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Multi-tissue neocortical transcriptome-wide association study implicates 8 genes across 6 genomic loci in Alzheimer’s disease



Alzheimer’s disease (AD) is an incurable neurodegenerative disease currently affecting 1.75% of the US population, with projected growth to 3.46% by 2050. Identifying common genetic variants driving differences in transcript expression that confer AD risk is necessary to elucidate AD mechanism and develop therapeutic interventions. We modify the FUSION transcriptome-wide association study (TWAS) pipeline to ingest gene expression values from multiple neocortical regions.


A combined dataset of 2003 genotypes clustered to 1000 Genomes individuals from Utah with Northern and Western European ancestry (CEU) was used to construct a training set of 790 genotypes paired to 888 RNASeq profiles from temporal cortex (TCX = 248), prefrontal cortex (FP = 50), inferior frontal gyrus (IFG = 41), superior temporal gyrus (STG = 34), parahippocampal cortex (PHG = 34), and dorsolateral prefrontal cortex (DLPFC = 461). Following within-tissue normalization and covariate adjustment, predictive weights to impute expression components based on a gene’s surrounding cis-variants were trained. The FUSION pipeline was modified to support input of pre-scaled expression values and support cross validation with a repeated measure design arising from the presence of multiple transcriptome samples from the same individual across different tissues.


Cis-variant architecture alone was informative to train weights and impute expression for 6780 (49.67%) autosomal genes, the majority of which significantly correlated with gene expression; FDR < 5%: N = 6775 (99.92%), Bonferroni: N = 6716 (99.06%). Validation of weights in 515 matched genotype to RNASeq profiles from the CommonMind Consortium (CMC) was (72.14%) in DLPFC profiles. Association of imputed expression components from all 2003 genotype profiles yielded 8 genes significantly associated with AD (FDR < 0.05): APOC1, EED, CD2AP, CEACAM19, CLPTM1, MTCH2, TREM2, and KNOP1.


We provide evidence of cis-genetic variation conferring AD risk through 8 genes across six distinct genomic loci. Moreover, we provide expression weights for 6780 genes as a valuable resource to the community, which can be abstracted across the neocortex and a wide range of neuronal phenotypes.


Alzheimer’s disease (AD) is a progressive, incurable neurodegenerative disease accounting for 60–70% of all dementia diagnoses [1], currently affecting 5.8 million Americans and projected to grow to 13.8 million diagnoses by 2050 [2]. Late-onset Alzheimer’s disease (LOAD) comprises over 95% of AD diagnoses and is composed of a diverse, largely unknown set of etiologies [3]. The mechanisms of AD remain insufficiently explained, despite clear Alpha-Beta plaque and Tau neurofibrillary tangle neuropathology. Additionally, known highly penetrant genetic variants from familial-based cohorts with early-onset Alzheimer’s disease (EOAD) implicate genes such as APP, PSEN1, and PSEN2. Despite clear pathology and known risk factors, AD therapeutic clinical trials have consistently failed [4, 5]. Elucidating the mechanisms by which AD genetic risk loci contribute to AD disease and disease progression is instrumental in the development of future impactful therapeutics.

While genome-wide association studies (GWAS) identified some candidate loci associated with AD risk, genes targeted through cis-genetic risk factors remain unclear [6, 7]. Likewise, postmortem bulk-cell transcriptomics show vast expression changes across multiple neocortical regions; however, it remains difficult to identify which are driving AD from expression changes merely caused by the disease state of widespread cell death and tissue degeneration [8, 9]. Transcription-wide association studies (TWAS) help provide this associative bridge and mechanistic direction of effect between genotype, transcript, and disease status [10]. TWAS leverages the cis-genotype region surrounding an expressed gene to predict the cis-heritable component of a gene’s expression, which in turn can be associated to disease status using GWAS summary statistics.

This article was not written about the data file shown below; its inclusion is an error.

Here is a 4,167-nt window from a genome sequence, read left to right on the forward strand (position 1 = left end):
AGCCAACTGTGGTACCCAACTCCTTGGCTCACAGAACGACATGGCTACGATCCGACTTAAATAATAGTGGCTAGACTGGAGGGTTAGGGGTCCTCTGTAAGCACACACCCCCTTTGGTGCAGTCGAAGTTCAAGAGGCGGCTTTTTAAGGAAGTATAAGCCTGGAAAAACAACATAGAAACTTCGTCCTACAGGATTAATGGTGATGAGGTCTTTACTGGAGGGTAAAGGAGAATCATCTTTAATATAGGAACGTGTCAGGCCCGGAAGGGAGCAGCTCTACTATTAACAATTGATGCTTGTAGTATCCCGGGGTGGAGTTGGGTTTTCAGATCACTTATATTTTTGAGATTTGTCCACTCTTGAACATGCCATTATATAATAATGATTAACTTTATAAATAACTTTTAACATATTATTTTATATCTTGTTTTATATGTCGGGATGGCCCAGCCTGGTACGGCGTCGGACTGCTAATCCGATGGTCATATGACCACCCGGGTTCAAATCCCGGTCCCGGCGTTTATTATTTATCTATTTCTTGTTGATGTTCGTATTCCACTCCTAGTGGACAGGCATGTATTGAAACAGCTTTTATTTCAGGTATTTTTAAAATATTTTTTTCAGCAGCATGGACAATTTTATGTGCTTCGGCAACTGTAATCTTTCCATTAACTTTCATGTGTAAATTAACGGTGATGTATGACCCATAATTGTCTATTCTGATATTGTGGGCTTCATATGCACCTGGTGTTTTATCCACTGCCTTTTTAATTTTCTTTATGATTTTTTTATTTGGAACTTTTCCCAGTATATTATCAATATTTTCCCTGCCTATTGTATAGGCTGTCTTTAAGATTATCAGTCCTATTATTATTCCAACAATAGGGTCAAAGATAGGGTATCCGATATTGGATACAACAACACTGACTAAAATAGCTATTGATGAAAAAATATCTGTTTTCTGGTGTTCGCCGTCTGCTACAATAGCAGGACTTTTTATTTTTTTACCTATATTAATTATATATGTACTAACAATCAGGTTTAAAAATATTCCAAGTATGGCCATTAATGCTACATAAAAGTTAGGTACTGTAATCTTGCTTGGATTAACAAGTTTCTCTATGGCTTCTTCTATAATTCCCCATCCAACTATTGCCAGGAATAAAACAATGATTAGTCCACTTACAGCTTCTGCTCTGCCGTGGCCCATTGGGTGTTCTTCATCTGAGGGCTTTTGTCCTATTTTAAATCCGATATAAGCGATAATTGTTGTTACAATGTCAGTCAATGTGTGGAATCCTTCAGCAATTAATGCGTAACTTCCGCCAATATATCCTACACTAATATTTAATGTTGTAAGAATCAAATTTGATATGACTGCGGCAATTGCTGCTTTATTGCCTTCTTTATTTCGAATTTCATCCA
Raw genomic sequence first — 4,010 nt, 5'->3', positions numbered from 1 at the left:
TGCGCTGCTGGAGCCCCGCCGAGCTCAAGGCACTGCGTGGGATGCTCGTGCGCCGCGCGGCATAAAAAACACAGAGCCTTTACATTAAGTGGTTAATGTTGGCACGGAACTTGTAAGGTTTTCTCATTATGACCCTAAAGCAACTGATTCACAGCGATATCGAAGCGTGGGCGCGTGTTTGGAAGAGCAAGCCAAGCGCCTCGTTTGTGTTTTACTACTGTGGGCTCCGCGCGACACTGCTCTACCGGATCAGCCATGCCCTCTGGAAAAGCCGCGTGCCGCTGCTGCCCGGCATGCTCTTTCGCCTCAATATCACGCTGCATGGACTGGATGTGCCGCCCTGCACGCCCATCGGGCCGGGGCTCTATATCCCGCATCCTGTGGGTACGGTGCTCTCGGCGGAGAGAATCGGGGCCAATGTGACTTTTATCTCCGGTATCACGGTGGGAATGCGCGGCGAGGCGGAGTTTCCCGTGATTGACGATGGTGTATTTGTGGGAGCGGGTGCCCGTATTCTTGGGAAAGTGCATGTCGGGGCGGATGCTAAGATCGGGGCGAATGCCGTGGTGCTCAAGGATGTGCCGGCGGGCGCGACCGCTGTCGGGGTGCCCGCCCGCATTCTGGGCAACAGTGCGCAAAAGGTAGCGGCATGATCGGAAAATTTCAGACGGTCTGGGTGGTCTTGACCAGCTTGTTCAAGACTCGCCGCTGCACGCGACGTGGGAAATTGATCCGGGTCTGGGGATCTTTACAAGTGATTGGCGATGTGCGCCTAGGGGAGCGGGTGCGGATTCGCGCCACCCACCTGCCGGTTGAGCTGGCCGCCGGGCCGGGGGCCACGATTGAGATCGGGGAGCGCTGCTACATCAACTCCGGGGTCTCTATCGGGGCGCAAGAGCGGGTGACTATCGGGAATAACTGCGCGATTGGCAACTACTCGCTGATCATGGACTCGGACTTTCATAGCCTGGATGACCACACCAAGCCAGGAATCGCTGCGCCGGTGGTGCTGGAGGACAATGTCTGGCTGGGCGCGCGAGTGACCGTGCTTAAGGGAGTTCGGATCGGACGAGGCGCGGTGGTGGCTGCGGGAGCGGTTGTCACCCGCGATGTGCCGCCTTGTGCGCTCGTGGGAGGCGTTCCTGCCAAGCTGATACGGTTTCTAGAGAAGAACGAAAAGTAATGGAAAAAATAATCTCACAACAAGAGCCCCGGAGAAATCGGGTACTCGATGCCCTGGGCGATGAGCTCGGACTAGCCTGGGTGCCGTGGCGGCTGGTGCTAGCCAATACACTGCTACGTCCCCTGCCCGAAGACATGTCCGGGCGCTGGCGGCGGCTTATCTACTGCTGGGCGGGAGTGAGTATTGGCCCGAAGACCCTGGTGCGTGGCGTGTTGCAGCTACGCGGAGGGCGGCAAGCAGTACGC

We modified the FUSION pipeline [10], which deploys blup, bslmm, lasso, top1, and enet models to predict gene expression from cis-variants within 1 MB of a given gene to train weights and impute expression for 6780 (49.67%) autosomal genes from matched genotypes and RNA-Seq profiles from dorsolateral prefrontal cortex (DLPFC), temporal cortex (TCX), prefrontal cortex (PFC), superior temporal cortex (STG), inferior temporal gyrus (IFG), and parahippocampal gyrus (PHG) provided by the Accelerating Medicines Partnership - Alzheimer’s Disease (AMP-AD) consortia. Imputed gene expression was validated in CommonMind Consortium (CMC) DLPFC. Using our trained models, we imputed gene expression into a large, recent GWAS cohort [6] to identify genes showing differential predicted gene expression between AD patients and controls. Following correction multiple testing, joint conditional probability testing (JCP), and summary Mendelian randomization (SMR), we discover eight candidate AD risk genes APOC, EED, CD2AP, CEACAM19, CLPTM1, MTCH2, TREM2, and KNOP1.

Expanding associated genes into gene sets using co-expression yielded enrichments for specific cell-type marker sets particularly microglial, oligodendrocyte, and astrocyte cell populations and cellular functions such as protease binding, myeloid, and leukocyte regulation/activation, regulation lipid/lipoprotein, RNA splicing, and steroid regulation. We identify 8 genes across six distinct genomic loci associated to AD through gene expression attributable to their cis-genetic variation. Trained gene expression weights are a community resource which can be abstracted to multiple phenotypes and gain further insights from large genotyped cohorts to maximize the informativeness of invaluable and rare patient material [11]. To this end, we provide a valuable resource to the community in the form of predictive gene expression weights which can be leveraged across a wide range of neurological phenotypes.